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Including contributions by W. H. Auden * Elizabeth Bishop * John Cheever * Janet Flanner * John Hersey * Langston Hughes * Shirley Jackson * A. J. Liebling * William Maxwell * Carson McCullers * Joseph Mitchell * Vladimir Nabokov * Ogden Nash * John O'Hara * George Orwell * V. S. Pritchett * Lillian Ross * Stephen Spender * Lionel Trilling * Rebecca West * E. B. White * Williams Carlos Williams * Edmund Wilson And featuring new perspectives by Joan Acocella * Hilton Als * Dan Chiasson * David Denby * Jill Lepore * Louis Menand * Susan Orlean * George Packer * David Remnick * Alex Ross * Peter Schjeldahl * Zadie Smith * Judith ThurmanThe 1940s are the watershed decade of the twentieth century, a time of trauma and upheaval but also of innovation and profound and lasting cultural change. This is the era of Fat Man and Little Boy, of FDR and Stalin, but also of Casablanca and Citizen Kane, zoot suits and Christian Dior, Duke Ellington and Edith Piaf. The 1940s were when The New Yorker came of age. A magazine that was best known for its humor and wry social observation would extend itself, offering the first in-depth reporting from Hiroshima and introducing American readers to the fiction of Vladimir Nabokov and the poetry of Elizabeth Bishop. In this enthralling book, masterly contributions from the pantheon of great writers who graced The New Yorker's pages throughout the decade are placed in history by the magazine's current writers. Included in this volume are seminal profiles of the decade's most fascinating figures: Albert Einstein, Marshal Pétain, Thomas Mann, Le Corbusier, Walt Disney, and Eleanor Roosevelt. Here are classics in reporting: John Hersey's account of the heroism of a young naval lieutenant named John F. Kennedy; A. J. Liebling's unforgettable depictions of the Fall of France and D Day; Rebecca West's harrowing visit to a lynching trial in South Carolina; Lillian Ross's sly, funny dispatch on the Miss America Pageant; and Joseph Mitchell's imperishable portrait of New York's foremost dive bar, McSorley's. This volume also provides vital, seldom-reprinted criticism. Once again, we are able to witness the era's major figures wrestling with one another's work as it appeared--George Orwell on Graham Greene, W. H. Auden on T. S. Eliot, Lionel Trilling on Orwell. Here are The New Yorker's original takes on The Great Dictator and The Grapes of Wrath, and opening-night reviews of Death of a Salesman and South Pacific. Perhaps no contribution the magazine made to 1940s American culture was more lasting than its fiction and poetry. Included here is an extraordinary selection of short stories by such writers as Shirley Jackson (whose masterpiece "The Lottery" stirred outrage when it appeared in the magazine in 1948) and John Cheever (of whose now-classic story "The Enormous Radio" New Yorker editor Harold Ross said: "It will turn out to be a memorable one, or I am a fish.") Also represented are the great poets of the decade, from Louise Bogan and William Carlos Williams to Theodore Roethke and Langston Hughes. To complete the panorama, today's New Yorker staff, including David Remnick, George Packer, and Alex Ross, look back on the decade through contemporary eyes. Whether it's Louis Menand on postwar cosmopolitanism or Zadie Smith on the decade's breakthroughs in fiction, these new contributions are illuminating, learned, and, above all, entertaining.From the Hardcover edition.
Including contributions by Elizabeth Bishop * Truman Capote * John Cheever * Roald Dahl * Janet Flanner * Nadine Gordimer * A. J. Liebling * Dwight Macdonald * Joseph Mitchell * Marianne Moore * Vladimir Nabokov * Sylvia Plath * V. S. Pritchett * Adrienne Rich * Lillian Ross * Philip Roth * Anne Sexton * James Thurber * John Updike * Eudora Welty * E. B. White * Edmund Wilson And featuring new perspectives by Jonathan Franzen * Malcolm Gladwell * Adam Gopnik * Elizabeth Kolbert * Jill Lepore * Rebecca Mead * Paul Muldoon * Evan Osnos * David Remnick The 1950s are enshrined in the popular imagination as the decade of poodle skirts and "I Like Ike." But this was also a complex time, in which the afterglow of Total Victory firmly gave way to Cold War paranoia. A sense of trepidation grew with the Suez Crisis and the H-bomb tests. At the same time, the fifties marked the cultural emergence of extraordinary new energies, like those of Thelonious Monk, Sylvia Plath, and Tennessee Williams. The New Yorker was there in real time, chronicling the tensions and innovations that lay beneath the era's placid surface. In this thrilling volume, classic works of reportage, criticism, and fiction are complemented by new contributions from the magazine's present all-star lineup of writers, including Jonathan Franzen, Malcolm Gladwell, and Jill Lepore. Here are indelible accounts of the decade's most exciting players: Truman Capote on Marlon Brando as a pampered young star; Emily Hahn on Chiang Kai-shek in his long Taiwanese exile; and Berton Roueché on Jackson Pollock in his first flush of fame. Ernest Hemingway, Emily Post, Bobby Fischer, and Leonard Bernstein are also brought to vivid life in these pages. The magazine's commitment to overseas reporting flourished in the 1950s, leading to important dispatches from East Berlin, the Gaza Strip, and Cuba during the rise of Castro. Closer to home, the fight to break barriers and establish a new American identity led to both illuminating coverage, as in a portrait of Thurgood Marshall at an NAACP meeting in Atlanta, and trenchant commentary, as in E. B. White's blistering critique of Senator Joe McCarthy. The arts scene is here recalled in critical writing rarely reprinted, whether it's Wolcott Gibbs on My Fair Lady, Anthony West on Invisible Man, or Philip Hamburger on Candid Camera. The reader is made witness to the initial response to future cultural touchstones through Edmund Wilson's galvanizing book review of Doctor Zhivago and Kenneth Tynan's rapturous response to the original production of Gypsy. As always, The New Yorker didn't just consider the arts but contributed to them. Among the audacious young writers who began publishing in the fifties was one who would become a stalwart for the magazine in both fiction and criticism for fifty-five years: John Updike. Also featured here are great early works from Philip Roth and Nadine Gordimer, as well as startling poems by Theodore Roethke and Anne Sexton, among others. Completing the panoply are insightful and entertaining new pieces by present day New Yorker contributors examining the 1950s through contemporary eyes. The result is a vital portrait of American culture as only one magazine in the world could do it.From the Hardcover edition.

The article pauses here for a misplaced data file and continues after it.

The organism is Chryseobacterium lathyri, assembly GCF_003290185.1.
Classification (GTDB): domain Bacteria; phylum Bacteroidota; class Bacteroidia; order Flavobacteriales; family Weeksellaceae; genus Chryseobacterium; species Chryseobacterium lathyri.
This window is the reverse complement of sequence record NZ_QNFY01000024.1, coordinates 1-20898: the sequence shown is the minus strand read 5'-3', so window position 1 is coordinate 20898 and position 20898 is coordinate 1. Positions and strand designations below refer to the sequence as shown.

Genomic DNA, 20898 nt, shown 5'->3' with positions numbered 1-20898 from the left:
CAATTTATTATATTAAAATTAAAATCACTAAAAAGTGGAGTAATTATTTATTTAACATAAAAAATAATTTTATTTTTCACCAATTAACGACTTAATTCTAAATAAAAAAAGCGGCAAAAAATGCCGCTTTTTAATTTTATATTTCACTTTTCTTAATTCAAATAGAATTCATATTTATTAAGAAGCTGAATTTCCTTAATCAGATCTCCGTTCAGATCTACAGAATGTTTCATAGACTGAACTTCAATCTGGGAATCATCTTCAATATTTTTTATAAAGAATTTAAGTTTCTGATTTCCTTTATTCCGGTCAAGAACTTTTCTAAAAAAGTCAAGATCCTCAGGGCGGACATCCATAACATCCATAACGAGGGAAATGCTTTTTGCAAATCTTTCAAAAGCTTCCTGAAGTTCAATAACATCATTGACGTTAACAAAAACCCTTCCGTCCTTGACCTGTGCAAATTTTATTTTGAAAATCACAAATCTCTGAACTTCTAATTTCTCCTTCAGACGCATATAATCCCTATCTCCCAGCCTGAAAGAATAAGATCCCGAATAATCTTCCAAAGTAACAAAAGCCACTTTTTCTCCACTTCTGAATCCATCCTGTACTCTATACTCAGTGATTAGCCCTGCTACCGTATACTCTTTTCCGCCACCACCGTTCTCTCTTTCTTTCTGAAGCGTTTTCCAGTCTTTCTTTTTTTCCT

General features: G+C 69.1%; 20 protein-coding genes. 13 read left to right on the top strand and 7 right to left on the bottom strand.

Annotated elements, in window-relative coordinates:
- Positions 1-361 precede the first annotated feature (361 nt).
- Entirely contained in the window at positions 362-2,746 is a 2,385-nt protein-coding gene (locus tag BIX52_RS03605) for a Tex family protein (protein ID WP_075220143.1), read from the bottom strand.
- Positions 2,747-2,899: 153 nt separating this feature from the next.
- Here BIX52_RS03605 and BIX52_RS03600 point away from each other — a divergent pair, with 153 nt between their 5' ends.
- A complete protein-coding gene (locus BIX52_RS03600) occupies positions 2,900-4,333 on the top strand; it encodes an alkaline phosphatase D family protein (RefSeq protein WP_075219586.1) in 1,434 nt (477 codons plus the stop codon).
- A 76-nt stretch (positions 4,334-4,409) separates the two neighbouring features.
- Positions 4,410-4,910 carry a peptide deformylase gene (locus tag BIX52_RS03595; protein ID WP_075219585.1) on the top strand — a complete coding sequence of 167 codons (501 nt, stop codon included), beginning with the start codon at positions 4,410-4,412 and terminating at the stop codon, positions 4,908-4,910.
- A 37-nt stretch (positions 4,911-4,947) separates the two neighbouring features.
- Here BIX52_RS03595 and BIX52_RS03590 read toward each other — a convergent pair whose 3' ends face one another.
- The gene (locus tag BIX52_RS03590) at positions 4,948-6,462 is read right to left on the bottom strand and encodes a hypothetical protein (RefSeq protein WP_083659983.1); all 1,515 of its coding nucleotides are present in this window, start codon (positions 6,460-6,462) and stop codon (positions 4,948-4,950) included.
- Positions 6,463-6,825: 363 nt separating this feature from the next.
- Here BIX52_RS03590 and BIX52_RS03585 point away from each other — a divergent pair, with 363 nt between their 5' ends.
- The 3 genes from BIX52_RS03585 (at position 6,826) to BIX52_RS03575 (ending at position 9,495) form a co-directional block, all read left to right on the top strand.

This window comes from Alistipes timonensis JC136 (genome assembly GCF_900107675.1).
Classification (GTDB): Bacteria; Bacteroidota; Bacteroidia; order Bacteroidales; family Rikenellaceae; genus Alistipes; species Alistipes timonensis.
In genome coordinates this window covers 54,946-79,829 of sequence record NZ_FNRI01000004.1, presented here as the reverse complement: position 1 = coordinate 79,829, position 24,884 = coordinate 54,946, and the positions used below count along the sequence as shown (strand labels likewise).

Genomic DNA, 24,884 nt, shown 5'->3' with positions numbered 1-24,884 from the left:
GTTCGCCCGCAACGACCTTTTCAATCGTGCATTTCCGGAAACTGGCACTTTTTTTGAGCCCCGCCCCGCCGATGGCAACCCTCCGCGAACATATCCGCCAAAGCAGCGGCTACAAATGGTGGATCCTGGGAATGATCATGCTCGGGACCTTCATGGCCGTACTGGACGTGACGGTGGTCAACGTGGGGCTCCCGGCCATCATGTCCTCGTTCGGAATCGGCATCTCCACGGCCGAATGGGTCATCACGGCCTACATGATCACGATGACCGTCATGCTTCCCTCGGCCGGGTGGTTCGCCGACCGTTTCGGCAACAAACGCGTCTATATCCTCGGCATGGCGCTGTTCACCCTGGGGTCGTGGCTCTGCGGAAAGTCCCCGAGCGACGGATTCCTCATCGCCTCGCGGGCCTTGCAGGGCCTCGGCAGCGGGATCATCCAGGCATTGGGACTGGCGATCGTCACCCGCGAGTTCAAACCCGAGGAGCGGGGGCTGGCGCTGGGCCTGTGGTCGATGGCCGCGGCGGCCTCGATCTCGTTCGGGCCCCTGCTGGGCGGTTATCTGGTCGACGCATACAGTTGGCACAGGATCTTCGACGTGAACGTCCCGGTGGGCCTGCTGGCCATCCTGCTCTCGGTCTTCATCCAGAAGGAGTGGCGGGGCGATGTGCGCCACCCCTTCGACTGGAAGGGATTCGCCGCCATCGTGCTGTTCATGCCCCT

Look what The New Yorker dragged in! It's the purr-fect gathering of talent celebrating our feline companions. This bountiful collection, beautifully illustrated in full color, features articles, fiction, humor, poems, cartoons, cover art, drafts, and drawings from the magazine's archives. Among the contributors are Margaret Atwood, T. Coraghessan Boyle, Roald Dahl, Wolcott Gibbs, Robert Graves, Emily Hahn, Ted Hughes, Jamaica Kincaid, Steven Millhauser, Haruki Murakami, Amy Ozols, Robert Pinsky, Jean Rhys, James Thurber, John Updike, Sylvia Townsend Warner, and E. B. White. Including a Foreword by Anthony Lane, this gorgeous keepsake will be a treasured gift for all cat lovers.Advance praise for The Big New Yorker Book of Cats "Covers, cartoons, authors of pieces both longer and shorter, reflect current views of the feline subject in all its glory. . . . The quality, humor and variety make for another successful New Yorker collection."--Kirkus ReviewsFrom the Hardcover edition.
Only The New Yorker could fetch such an unbelievable roster of talent on the subject of man's best friend. This copious collection, beautifully illustrated in full color, features articles, fiction, humor, poems, cartoons, cover art, drafts, and drawings from the magazine's archives. The roster of contributors includes John Cheever, Susan Orlean, Roddy Doyle, Ian Frazier, Arthur Miller, John Updike, Roald Dahl, E. B. White, A. J. Liebling, Alexandra Fuller, Jerome Groopman, Jeffrey Toobin, T. Coraghessan Boyle, Ogden Nash, Donald Barthelme, Jonathan Lethem, Mark Strand, Anne Sexton, and Cathleen Schine. Complete with a Foreword by Malcolm Gladwell and a new essay by Adam Gopnik on the immortal canines of James Thurber, this gorgeous keepsake is a gift to dog lovers everywhere from the greatest magazine in the world.